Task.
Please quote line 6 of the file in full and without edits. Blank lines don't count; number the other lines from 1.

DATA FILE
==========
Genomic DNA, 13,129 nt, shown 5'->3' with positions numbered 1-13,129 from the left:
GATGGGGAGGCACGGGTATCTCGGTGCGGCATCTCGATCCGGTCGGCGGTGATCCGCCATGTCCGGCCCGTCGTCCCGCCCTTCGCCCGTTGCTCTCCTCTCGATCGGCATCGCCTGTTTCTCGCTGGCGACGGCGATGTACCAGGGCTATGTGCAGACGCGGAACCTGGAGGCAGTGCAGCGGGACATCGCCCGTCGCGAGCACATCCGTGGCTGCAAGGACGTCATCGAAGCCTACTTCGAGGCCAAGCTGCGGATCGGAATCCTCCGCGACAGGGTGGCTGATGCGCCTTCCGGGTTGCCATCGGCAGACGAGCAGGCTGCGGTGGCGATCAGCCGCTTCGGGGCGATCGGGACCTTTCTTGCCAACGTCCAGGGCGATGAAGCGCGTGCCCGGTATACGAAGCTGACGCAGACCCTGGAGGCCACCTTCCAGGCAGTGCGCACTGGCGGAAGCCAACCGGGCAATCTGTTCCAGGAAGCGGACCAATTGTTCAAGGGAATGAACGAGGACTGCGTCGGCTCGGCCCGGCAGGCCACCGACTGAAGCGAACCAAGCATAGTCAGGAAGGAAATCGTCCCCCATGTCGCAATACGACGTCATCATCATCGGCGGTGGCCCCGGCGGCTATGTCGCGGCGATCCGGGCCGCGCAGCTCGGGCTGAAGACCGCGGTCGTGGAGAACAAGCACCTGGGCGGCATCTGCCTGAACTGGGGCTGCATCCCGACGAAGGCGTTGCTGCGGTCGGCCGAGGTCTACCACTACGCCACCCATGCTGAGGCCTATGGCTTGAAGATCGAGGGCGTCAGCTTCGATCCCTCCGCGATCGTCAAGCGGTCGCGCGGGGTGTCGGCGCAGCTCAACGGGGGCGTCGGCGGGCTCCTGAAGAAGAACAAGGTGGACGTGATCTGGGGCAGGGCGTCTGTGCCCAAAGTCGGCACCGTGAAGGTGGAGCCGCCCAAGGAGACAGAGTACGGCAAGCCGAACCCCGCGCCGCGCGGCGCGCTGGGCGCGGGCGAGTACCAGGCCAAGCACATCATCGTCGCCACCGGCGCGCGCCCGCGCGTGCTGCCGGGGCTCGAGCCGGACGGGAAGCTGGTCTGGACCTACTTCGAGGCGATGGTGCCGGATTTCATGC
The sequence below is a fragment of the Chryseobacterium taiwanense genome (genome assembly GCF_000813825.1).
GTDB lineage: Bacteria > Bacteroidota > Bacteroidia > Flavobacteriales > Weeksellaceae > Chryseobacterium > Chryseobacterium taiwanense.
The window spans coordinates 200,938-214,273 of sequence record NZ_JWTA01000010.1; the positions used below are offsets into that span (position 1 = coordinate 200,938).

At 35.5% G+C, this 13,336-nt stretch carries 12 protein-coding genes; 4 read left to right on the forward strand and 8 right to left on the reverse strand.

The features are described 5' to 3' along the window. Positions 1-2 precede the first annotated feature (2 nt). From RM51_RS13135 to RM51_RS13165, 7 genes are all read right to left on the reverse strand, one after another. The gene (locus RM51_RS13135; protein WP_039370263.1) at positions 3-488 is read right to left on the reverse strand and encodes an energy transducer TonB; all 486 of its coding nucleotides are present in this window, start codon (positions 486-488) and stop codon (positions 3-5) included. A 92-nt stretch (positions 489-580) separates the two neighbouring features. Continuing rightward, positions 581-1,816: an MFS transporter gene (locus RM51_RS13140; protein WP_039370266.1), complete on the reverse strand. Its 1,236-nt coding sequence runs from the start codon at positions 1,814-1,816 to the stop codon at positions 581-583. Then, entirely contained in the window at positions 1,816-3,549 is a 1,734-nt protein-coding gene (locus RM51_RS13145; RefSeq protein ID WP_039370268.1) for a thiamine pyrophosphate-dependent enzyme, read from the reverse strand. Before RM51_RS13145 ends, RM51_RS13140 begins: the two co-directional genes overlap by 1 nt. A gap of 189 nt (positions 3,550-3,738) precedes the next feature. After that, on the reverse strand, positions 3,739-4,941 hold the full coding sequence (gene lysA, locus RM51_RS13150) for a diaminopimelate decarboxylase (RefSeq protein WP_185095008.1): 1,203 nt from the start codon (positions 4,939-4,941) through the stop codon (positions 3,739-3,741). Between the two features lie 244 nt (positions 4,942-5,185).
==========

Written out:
At 35.5% G+C, this 13,336-nt stretch carries 12 protein-coding genes; 4 read left to right on the forward strand and 8 right to left on the reverse strand.